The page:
The UK House of Commons Science and Technology Select Committee has recently launched an inquiry entitled “Climate Change: public understanding and its policy implications”, which is due to address the issue of communicating climate change research. This inquiry was raised following a recent surge in climate change scepticism and a diminishing public concern regarding its effects, with a survey suggesting that 76% of people were concerned by climate change in 2009 against 81% in 2008.
Climate change is certainly a topical issue. It lies at the junction between a panel of physical scientific disciplines (atmospheric physics, oceanography, ecology, chemistry and computing) and social sciences, being a prominent topic in politics and policy-making. There seems to be a constant flow of climate-related articles in the media. They may describe the negative effects of climate change on our environment or the place of climate and environmental change within education, with recent talks to include climate change on the school curriculum in the US being but one recent example. But to what extent do people really take notice? What does the public actually think of climate change and do they really consider our environment to be at risk? As a climate scientist, this got me thinking: How can we better communicate scientific results and the overwhelming consensus within the research community that action needs to be taken?
The inquiry: What, who and how?
In their call for evidence, the Commons Select Committee has outlined a series of questions to be discussed at the inquiry:
- What is the state of public understanding and opinion on climate change issues? What is the role of publicly funded scientists, Government Departments, scientific advisers and the media in communicating climate change?
- Who does the public trust?
- How can public understanding be improved? How important is this understanding in developing appropriate policy?
So what does the public think about climate change?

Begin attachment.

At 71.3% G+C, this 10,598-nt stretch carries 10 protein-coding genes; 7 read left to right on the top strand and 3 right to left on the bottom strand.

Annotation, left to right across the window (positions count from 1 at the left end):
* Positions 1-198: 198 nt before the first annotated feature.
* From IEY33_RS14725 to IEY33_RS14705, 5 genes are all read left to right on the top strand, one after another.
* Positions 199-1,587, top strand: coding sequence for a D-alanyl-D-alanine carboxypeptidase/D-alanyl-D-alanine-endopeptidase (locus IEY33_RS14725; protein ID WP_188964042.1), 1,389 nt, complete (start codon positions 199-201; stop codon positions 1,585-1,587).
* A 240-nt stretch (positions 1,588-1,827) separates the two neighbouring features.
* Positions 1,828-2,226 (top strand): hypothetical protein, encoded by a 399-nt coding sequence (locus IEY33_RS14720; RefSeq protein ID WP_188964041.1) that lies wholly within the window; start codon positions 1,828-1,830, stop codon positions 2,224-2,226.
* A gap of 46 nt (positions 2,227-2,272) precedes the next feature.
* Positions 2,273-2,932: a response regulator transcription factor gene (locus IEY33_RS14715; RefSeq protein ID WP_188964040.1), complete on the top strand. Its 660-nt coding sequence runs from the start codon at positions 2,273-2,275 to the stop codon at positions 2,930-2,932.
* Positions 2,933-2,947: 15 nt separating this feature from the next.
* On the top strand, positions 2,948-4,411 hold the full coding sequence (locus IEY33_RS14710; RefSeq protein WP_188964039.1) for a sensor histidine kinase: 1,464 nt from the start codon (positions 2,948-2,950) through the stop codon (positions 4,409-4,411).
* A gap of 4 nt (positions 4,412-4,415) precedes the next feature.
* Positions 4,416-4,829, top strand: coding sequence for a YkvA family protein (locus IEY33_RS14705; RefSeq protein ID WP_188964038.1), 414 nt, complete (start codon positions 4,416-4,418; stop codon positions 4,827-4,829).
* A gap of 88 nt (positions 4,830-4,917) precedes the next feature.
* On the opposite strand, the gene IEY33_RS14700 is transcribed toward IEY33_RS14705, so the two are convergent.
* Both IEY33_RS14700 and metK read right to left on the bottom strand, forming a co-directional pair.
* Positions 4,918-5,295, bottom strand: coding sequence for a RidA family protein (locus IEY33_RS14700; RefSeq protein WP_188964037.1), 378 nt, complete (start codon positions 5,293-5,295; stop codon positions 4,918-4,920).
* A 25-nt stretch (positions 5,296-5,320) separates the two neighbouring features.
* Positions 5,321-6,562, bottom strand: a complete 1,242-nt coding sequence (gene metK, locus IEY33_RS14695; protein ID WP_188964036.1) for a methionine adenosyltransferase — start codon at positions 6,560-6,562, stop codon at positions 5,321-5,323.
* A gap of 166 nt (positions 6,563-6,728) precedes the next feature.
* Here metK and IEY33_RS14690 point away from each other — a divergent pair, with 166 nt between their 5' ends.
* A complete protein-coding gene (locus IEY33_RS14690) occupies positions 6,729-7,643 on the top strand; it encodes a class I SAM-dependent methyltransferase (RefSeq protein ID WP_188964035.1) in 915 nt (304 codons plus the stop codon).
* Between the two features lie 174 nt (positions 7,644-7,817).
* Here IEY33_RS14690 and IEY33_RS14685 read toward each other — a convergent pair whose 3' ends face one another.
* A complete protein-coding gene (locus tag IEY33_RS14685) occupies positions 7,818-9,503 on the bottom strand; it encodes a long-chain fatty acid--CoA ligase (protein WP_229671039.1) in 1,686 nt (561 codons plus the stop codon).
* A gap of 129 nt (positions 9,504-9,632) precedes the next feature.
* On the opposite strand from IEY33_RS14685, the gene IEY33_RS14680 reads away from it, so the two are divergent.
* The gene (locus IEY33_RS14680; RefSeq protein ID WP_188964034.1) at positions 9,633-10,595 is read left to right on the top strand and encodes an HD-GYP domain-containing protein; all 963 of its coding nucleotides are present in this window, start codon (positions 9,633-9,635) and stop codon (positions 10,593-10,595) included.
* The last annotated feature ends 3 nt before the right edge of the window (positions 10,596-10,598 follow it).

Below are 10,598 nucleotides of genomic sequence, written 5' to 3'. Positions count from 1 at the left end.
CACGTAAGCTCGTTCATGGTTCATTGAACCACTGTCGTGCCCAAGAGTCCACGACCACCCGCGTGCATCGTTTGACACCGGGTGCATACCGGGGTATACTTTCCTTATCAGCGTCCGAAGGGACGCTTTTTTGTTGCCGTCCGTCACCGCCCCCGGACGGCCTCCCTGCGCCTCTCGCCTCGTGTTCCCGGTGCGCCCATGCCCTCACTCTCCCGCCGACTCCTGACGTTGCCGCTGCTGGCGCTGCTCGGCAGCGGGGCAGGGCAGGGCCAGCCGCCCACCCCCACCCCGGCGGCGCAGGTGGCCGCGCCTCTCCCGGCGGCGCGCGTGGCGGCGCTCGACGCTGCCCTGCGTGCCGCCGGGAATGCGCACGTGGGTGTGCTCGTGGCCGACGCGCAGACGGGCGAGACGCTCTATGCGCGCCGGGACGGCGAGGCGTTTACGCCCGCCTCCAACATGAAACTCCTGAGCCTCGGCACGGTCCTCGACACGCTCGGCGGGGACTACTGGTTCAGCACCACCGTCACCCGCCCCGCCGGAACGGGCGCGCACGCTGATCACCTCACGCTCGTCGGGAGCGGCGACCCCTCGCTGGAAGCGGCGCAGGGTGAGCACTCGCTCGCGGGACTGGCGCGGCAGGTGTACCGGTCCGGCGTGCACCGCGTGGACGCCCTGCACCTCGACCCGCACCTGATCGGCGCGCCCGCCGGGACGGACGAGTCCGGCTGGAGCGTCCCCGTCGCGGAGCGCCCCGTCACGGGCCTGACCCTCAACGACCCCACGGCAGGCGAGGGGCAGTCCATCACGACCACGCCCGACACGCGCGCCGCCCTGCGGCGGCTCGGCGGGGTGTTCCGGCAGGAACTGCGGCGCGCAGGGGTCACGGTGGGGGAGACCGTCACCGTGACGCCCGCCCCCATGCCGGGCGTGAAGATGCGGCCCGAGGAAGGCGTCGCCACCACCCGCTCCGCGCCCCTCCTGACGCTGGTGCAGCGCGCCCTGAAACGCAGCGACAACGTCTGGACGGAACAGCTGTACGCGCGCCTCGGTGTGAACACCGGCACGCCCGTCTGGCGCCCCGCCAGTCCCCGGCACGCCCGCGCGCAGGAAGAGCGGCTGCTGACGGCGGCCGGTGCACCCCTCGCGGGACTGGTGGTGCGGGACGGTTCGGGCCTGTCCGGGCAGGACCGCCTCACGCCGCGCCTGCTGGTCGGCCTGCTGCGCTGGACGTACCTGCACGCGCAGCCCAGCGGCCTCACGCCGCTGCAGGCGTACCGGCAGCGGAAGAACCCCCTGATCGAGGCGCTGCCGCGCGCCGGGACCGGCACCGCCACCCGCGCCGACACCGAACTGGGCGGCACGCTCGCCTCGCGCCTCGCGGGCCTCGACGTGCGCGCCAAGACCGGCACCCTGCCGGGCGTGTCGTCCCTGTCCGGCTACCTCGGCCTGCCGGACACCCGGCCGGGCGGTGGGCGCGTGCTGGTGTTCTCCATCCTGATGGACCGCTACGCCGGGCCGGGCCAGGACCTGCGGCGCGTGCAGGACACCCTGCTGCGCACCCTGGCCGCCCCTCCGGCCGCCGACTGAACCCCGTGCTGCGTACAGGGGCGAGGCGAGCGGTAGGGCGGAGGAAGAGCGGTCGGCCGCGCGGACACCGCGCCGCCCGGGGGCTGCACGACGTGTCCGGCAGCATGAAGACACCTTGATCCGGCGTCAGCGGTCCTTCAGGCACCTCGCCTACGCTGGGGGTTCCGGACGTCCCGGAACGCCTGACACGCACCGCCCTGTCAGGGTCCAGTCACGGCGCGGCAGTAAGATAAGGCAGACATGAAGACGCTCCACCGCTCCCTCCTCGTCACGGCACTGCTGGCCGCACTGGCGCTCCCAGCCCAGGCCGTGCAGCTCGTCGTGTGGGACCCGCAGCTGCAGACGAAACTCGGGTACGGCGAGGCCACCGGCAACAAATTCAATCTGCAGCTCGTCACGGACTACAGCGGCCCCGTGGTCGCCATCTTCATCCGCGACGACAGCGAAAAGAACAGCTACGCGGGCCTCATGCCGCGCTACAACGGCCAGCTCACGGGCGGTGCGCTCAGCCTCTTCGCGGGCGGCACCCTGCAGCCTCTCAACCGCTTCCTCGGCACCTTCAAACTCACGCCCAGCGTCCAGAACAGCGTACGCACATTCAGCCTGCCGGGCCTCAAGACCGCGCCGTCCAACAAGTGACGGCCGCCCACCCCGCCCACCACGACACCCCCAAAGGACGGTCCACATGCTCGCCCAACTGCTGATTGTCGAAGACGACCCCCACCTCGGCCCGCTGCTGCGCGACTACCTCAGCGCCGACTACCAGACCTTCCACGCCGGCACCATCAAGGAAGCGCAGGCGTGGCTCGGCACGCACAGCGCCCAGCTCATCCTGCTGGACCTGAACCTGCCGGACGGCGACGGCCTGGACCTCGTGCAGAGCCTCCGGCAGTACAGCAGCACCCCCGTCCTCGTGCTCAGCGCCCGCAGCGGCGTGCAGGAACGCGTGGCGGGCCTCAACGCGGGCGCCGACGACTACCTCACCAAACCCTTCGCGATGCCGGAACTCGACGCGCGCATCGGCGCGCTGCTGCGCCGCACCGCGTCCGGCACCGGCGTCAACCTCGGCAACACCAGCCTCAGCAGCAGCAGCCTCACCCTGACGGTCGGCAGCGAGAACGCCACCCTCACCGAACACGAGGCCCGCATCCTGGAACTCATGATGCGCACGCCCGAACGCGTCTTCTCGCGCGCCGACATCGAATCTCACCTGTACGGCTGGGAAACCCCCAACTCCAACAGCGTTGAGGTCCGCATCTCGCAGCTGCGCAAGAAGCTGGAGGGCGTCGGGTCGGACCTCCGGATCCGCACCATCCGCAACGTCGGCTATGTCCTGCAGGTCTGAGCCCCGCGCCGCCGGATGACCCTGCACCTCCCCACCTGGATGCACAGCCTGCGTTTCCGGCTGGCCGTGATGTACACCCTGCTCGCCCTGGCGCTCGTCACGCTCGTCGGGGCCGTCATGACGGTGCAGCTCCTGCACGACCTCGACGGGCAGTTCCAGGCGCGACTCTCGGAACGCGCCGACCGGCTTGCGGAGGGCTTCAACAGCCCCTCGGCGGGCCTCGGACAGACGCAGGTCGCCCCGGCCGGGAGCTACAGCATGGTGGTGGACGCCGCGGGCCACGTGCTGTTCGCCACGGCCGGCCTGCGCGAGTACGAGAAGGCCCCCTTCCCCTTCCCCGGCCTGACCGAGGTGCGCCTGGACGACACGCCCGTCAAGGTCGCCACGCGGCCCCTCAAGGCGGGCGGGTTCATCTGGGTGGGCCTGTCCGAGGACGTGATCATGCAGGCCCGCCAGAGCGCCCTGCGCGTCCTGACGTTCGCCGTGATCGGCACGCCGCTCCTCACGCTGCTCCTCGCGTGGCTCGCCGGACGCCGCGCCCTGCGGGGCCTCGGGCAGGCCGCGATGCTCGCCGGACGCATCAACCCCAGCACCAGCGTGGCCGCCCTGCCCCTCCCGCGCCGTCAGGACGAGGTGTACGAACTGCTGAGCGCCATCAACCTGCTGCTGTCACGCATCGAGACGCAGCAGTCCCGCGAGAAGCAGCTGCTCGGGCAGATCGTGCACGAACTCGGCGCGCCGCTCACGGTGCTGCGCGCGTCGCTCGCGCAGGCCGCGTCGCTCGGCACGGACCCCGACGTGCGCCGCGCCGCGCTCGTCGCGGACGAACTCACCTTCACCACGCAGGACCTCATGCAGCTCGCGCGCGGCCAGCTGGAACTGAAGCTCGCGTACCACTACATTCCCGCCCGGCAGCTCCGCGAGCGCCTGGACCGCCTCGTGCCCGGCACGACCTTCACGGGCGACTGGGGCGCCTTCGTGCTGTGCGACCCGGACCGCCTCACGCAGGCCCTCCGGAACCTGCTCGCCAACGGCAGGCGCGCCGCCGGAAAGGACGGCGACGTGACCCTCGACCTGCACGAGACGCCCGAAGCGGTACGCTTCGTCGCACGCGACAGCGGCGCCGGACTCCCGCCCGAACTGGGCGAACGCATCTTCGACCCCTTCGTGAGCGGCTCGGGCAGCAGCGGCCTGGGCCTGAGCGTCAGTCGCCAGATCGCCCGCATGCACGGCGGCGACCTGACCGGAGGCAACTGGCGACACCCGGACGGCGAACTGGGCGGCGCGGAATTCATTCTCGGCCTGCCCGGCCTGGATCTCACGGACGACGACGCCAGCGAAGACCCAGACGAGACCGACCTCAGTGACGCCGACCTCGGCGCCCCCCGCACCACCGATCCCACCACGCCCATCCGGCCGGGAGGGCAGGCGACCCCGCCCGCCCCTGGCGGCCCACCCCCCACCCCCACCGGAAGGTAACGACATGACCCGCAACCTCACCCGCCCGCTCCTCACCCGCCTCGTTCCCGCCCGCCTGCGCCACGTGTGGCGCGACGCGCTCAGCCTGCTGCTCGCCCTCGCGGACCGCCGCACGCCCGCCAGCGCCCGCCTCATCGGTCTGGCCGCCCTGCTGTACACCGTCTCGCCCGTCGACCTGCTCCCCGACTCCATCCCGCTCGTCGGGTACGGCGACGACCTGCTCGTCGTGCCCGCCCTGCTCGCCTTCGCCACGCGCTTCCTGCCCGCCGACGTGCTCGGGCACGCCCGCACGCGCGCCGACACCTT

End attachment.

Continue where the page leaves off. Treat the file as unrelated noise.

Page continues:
In September 2012, scientists from the British Antarctic Survey, the Universities of Cambridge and Cardiff and the Global Sustainable Institute at Anglia Ruskin University published a report on public attitudes to climate science and how this science is represented in the media. The purpose of the report was to examine how climate change research is being communicated, the public’s attitude towards it and the means by which this communication could be improved. To go about answering these questions, the investigators carried out a series of focus groups across the UK population. In each case, participants were presented with a range of UK newspaper, radio and television articles on climate science and invited to pick one article for discussion. They were then asked to judge the chosen piece based on the level of interest in the subject, how easy it was to understand and where the news piece could be improved.
The study revealed that 80% of the survey participants did believe that the world’s climate is changing through a combination of both human activity and natural variability. However, many people felt that they were not properly informed about new findings in climate science and therefore felt relatively uninterested in the field. More importantly, nearly half of the surveyed people believed that scientists exaggerate the seriousness of climate change and trust in “authority groups” such as government, industry, environmental groups, scientists and the media has decreased in recent years.
Climate change and public opinion – who matters?
Despite this growing skepticism, a recent poll published by climate and environmental policy news fact-checker Carbon Brief revealed that the UK population trusts scientists more than any other source to inform them about climate change. In second position, the poll placed Green charities, closely followed by BBC journalists. Far behind and in last place came both politicians and social media, with only 7% of voters trusting these sources to provide accurate, up-to-date information. In addition, the poll showed that as many as 64% of participants did not trust politicians’ information and 53% would not trust the information they read in social media.